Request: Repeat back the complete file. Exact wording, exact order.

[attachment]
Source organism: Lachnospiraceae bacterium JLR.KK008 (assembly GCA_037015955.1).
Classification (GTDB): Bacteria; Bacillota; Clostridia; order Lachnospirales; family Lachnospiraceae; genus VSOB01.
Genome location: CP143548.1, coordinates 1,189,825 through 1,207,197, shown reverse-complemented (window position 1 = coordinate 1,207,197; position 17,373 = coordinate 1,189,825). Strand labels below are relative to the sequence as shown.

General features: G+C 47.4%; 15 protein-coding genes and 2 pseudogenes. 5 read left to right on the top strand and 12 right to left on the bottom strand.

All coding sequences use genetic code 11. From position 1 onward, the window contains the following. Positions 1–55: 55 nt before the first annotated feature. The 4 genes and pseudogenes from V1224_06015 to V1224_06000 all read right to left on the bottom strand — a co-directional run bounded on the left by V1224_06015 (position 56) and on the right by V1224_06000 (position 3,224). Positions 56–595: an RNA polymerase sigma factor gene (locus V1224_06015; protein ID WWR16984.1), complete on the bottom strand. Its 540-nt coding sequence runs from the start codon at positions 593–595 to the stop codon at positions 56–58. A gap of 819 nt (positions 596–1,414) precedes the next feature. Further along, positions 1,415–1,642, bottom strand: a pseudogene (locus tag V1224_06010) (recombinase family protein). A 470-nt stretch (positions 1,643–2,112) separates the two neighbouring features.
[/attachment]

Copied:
Source organism: Lachnospiraceae bacterium JLR.KK008 (assembly GCA_037015955.1).
Classification (GTDB): Bacteria; Bacillota; Clostridia; order Lachnospirales; family Lachnospiraceae; genus VSOB01.
Genome location: CP143548.1, coordinates 1,189,825 through 1,207,197, shown reverse-complemented (window position 1 = coordinate 1,207,197; position 17,373 = coordinate 1,189,825). Strand labels below are relative to the sequence as shown.

General features: G+C 47.4%; 15 protein-coding genes and 2 pseudogenes. 5 read left to right on the top strand and 12 right to left on the bottom strand.

All coding sequences use genetic code 11. From position 1 onward, the window contains the following. Positions 1–55: 55 nt before the first annotated feature. The 4 genes and pseudogenes from V1224_06015 to V1224_06000 all read right to left on the bottom strand — a co-directional run bounded on the left by V1224_06015 (position 56) and on the right by V1224_06000 (position 3,224). Positions 56–595: an RNA polymerase sigma factor gene (locus V1224_06015; protein ID WWR16984.1), complete on the bottom strand. Its 540-nt coding sequence runs from the start codon at positions 593–595 to the stop codon at positions 56–58. A gap of 819 nt (positions 596–1,414) precedes the next feature. Further along, positions 1,415–1,642, bottom strand: a pseudogene (locus tag V1224_06010) (recombinase family protein). A 470-nt stretch (positions 1,643–2,112) separates the two neighbouring features.